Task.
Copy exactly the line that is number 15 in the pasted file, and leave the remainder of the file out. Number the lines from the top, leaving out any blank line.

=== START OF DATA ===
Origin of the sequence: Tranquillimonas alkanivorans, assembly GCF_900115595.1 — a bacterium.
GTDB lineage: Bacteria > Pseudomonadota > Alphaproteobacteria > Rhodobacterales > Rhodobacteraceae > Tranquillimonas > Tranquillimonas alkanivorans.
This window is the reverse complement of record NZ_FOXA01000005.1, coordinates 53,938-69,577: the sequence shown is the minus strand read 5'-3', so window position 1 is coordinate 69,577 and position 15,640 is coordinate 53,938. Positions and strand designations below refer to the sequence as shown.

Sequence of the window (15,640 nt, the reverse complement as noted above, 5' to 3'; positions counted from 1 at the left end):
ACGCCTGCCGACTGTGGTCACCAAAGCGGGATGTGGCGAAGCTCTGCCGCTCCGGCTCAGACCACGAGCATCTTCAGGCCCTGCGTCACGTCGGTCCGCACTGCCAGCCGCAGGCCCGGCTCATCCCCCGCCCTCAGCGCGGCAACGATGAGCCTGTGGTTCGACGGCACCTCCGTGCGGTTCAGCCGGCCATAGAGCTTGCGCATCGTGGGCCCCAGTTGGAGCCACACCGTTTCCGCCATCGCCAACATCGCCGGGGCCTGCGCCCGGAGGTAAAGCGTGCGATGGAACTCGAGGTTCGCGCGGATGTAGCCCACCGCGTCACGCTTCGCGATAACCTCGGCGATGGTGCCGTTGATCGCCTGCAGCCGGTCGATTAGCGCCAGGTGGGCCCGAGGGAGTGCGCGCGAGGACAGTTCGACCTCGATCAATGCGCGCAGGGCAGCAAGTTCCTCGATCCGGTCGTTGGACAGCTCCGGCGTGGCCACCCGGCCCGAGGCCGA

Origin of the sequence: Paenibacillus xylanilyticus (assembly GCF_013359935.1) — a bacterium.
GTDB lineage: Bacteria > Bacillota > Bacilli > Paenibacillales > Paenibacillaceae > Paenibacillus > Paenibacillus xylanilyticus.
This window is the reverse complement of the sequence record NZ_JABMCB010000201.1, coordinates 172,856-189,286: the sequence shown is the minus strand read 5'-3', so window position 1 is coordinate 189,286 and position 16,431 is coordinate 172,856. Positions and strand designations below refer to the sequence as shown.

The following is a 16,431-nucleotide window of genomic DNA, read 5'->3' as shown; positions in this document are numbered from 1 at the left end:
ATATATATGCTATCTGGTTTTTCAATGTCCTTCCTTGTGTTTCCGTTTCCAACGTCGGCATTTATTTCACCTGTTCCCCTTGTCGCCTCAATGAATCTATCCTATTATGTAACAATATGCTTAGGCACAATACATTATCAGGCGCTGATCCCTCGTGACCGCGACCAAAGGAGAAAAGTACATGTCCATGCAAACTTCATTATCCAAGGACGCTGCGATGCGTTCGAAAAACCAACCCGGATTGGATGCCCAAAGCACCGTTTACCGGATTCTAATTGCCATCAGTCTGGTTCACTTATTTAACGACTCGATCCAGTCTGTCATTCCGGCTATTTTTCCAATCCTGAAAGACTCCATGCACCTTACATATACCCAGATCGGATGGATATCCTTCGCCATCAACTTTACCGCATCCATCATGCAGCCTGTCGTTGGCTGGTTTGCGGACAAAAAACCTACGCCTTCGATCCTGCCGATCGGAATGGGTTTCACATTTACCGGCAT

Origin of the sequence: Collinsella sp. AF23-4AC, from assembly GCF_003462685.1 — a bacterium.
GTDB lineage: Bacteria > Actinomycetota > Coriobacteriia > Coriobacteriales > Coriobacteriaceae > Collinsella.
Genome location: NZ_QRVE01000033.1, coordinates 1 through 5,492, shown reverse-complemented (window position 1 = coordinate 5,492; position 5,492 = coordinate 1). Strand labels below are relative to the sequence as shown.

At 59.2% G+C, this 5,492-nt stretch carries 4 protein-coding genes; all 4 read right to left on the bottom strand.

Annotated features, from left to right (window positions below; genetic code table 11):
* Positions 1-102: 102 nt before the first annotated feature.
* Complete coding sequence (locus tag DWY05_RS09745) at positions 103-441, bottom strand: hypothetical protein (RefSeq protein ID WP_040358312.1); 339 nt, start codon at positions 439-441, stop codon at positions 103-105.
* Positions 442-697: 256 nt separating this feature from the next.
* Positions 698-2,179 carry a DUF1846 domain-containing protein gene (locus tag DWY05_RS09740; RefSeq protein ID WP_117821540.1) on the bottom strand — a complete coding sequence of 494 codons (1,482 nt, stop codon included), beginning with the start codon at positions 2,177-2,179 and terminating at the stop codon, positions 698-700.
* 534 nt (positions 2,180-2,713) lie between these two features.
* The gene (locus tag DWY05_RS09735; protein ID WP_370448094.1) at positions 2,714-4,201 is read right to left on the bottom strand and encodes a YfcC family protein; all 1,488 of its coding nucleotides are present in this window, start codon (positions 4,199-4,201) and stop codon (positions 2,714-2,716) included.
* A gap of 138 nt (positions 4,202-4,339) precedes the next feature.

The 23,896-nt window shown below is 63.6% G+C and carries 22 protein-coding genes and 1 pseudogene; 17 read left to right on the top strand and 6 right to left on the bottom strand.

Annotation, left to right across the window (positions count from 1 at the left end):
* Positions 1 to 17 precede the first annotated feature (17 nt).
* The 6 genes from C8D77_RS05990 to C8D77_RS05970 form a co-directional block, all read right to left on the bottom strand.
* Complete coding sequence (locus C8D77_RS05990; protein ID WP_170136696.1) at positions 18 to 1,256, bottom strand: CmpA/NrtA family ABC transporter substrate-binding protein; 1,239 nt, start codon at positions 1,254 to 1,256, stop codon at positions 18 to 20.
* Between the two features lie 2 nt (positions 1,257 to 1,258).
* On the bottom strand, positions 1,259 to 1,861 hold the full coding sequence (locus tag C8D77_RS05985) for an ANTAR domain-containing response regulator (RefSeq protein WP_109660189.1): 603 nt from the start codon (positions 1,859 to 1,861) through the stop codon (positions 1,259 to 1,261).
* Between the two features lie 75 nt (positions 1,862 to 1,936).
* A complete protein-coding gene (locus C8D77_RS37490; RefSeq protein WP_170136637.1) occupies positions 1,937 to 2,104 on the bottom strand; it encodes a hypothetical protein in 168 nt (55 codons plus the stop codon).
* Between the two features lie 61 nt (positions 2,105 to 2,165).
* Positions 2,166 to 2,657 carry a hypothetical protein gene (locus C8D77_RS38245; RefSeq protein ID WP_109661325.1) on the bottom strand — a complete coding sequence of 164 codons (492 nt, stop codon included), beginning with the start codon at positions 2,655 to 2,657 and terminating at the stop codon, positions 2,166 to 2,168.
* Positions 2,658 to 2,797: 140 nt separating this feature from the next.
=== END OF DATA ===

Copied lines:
Annotated features, from left to right (window positions below; genetic code table 11):